The extraordinary story of the ‘Faithful Steward,’ which foundered with the loss of almost two hundred emigrants’ lives on the Delaware coast on September 1, 1785, is to be brought to life in a forthcoming historical novel.
Pennsylvanian author, Harry A. Wenzel, has appealed for the help of ‘Derry Journal’ readers in piecing together the finer details of the shipwreck in which 181 souls, including 93 women and children, perished.
The ‘Faithful Steward’ left Derry for Philadelphia in July 1785 with a cargo of 249 emigrants and 400 barrels of copper half pennies and rose gold guineas on board and embarked on its final two month voyage to the revolutionary United States.
Tragically, she foundered near the mouth of the Indian River in Delaware just yards from shore and only 90 miles from her final destination, the ‘City of Brotherly Love’. All but 68 of the 249 emigrants were drowned as they tried to float to shore on debris or as they failed to swim the final hundred yards to land and safety.
Poignantly, the strip of coastline where the wreck occurred is now known as ‘Coin Beach’ and after storms the sea returns some of those half pennies and guineas as mementoes of the dead.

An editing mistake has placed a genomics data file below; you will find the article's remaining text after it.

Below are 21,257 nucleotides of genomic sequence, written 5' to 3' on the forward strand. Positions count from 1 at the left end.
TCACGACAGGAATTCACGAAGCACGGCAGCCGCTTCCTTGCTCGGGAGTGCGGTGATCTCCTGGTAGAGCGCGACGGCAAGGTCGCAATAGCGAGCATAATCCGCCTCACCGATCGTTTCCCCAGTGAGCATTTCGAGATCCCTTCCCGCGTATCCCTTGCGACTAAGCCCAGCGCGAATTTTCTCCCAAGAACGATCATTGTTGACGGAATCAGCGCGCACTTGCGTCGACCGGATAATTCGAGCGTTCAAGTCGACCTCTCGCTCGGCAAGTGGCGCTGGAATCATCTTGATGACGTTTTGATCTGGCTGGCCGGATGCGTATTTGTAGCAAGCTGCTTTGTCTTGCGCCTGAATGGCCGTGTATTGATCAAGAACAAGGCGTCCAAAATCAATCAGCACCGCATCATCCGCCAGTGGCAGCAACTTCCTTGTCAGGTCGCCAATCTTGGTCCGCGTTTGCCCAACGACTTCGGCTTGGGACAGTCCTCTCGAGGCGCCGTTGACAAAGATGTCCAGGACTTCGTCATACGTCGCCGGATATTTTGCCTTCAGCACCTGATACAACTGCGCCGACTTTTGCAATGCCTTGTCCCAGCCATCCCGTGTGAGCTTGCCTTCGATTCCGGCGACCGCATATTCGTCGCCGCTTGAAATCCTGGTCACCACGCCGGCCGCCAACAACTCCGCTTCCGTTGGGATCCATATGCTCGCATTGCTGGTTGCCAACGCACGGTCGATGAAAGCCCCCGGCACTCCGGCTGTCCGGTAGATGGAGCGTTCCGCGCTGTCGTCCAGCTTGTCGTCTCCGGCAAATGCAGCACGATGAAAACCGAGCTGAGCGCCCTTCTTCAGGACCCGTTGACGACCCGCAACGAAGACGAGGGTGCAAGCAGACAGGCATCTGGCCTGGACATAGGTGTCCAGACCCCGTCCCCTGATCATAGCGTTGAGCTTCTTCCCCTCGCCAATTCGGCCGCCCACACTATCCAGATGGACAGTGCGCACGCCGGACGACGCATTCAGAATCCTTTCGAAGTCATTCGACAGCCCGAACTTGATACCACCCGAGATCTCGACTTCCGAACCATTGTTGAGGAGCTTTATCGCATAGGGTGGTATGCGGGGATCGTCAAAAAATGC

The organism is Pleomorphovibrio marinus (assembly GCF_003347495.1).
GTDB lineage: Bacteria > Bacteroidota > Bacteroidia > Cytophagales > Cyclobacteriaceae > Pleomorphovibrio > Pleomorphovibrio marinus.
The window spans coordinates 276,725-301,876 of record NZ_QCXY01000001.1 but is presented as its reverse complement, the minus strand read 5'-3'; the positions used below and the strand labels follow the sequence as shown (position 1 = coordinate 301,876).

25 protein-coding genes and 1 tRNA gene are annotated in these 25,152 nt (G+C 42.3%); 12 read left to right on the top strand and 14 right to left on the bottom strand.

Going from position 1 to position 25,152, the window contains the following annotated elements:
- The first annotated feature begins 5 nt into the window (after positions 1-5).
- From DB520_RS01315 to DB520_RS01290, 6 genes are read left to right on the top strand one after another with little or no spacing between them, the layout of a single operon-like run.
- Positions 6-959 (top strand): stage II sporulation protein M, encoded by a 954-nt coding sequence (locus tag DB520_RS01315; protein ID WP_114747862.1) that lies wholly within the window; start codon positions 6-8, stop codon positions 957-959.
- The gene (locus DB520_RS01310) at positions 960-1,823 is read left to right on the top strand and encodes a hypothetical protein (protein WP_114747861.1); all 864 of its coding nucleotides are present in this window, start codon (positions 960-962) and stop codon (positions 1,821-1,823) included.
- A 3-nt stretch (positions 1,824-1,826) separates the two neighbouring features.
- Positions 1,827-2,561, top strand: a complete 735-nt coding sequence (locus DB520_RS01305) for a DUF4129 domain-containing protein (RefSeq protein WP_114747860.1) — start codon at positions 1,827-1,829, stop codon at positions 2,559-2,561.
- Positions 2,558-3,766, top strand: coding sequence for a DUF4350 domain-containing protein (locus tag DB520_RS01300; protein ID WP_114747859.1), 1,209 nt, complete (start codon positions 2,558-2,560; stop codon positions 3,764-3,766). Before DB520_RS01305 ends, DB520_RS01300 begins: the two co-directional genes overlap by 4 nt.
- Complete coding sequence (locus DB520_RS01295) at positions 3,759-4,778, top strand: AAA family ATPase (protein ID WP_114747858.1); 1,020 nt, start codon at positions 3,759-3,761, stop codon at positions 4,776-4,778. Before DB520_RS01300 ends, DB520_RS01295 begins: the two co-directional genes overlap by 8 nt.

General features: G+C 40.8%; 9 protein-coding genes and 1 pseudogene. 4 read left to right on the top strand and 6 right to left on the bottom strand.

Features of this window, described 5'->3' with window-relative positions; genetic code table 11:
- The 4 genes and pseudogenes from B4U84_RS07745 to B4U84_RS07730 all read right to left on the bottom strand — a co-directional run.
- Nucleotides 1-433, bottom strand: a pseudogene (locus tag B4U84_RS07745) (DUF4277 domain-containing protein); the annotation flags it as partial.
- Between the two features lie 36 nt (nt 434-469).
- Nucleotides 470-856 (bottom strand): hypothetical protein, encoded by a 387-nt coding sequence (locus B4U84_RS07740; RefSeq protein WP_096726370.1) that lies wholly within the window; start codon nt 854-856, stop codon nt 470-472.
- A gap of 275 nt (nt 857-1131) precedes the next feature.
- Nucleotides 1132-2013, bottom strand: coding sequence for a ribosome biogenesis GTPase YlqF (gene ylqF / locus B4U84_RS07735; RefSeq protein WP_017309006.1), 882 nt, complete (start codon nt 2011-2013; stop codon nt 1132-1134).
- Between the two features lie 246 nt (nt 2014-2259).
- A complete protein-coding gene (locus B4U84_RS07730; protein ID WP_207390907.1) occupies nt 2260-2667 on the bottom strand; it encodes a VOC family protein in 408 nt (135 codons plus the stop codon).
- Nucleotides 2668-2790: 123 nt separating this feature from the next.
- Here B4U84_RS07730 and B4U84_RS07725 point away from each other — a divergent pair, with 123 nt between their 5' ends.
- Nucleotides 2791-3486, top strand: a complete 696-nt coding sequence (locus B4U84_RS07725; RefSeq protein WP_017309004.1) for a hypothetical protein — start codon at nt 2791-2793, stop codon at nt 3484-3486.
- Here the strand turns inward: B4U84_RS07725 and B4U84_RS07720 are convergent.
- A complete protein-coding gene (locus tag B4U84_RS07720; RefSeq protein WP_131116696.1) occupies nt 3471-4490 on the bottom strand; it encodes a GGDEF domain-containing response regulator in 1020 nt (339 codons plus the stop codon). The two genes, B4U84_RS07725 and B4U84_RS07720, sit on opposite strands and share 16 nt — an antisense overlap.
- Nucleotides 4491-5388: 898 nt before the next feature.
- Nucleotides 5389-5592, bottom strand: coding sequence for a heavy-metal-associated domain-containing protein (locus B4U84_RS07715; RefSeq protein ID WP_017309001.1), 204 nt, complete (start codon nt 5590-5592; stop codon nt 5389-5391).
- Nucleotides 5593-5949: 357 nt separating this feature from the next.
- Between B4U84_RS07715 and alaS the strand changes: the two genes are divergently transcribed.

Mr. Wenzel has already established from local historian Brian Mitchell, that Abraham McCausland, a merchant, and his cousin, Captain Conolly McCausland, of Streeve Hill [the Drenagh Estate], Limavady, the ship’s owners, advertised for passengers and cargo in the ‘Journal’ on May 10, 1785.
And on February 21, 1786, this paper also published a list of survivors, however, Mr. Wenzel says there is a dearth of information about those who drowned.
“While the list of survivors was published in the Pennsylvania Packet, the Londonderry Journal, and London Times, following the wreck in 1785, no one to date has found any listing or individual naming of those who did not survive the disastrous calamity,” said the Pennsylvanian.
“I’d also like to hear from anyone with knowledge of the details pertaining to 400 barrels of English and Irish copper pennies and half pennies, some of which may have been counterfeit, transported on the ‘Faithful Steward,’ possibly under the watchful care of the Colhoun brothers [survivors], which were lost in the wreckage and even today, can be found washing ashore on ‘Coin Beach’ in Delaware,” he added.
He said the sad tale underlined the extremely strong links between Derry and the Philadelphia area.
“In researching, I’ve discovered a connection of names from Northern Ireland, emigrants living in Philadelphia during the American Revolution, who were instrumental in the early development of colonial America. It was General Washington who believed it was likely the War of Independence would never have been won had it not been for the involvement of the Scot-Irish, having emigrated years prior, settling in places from Boston to New York and Philadelphia.
“Certain names of the emigrants on ‘Faithful Steward’, the Colhouns to specify one, had tie-ins to prominent patriots living in or passing through Philadelphia, including Benjamin Franklin, General Washington, James Madison, Robert Morris, Stephen Girard and others,” he said.
Anyone with information can contact Mr. Wenzel at firstname.lastname@example.org or harryallenwenzel.com.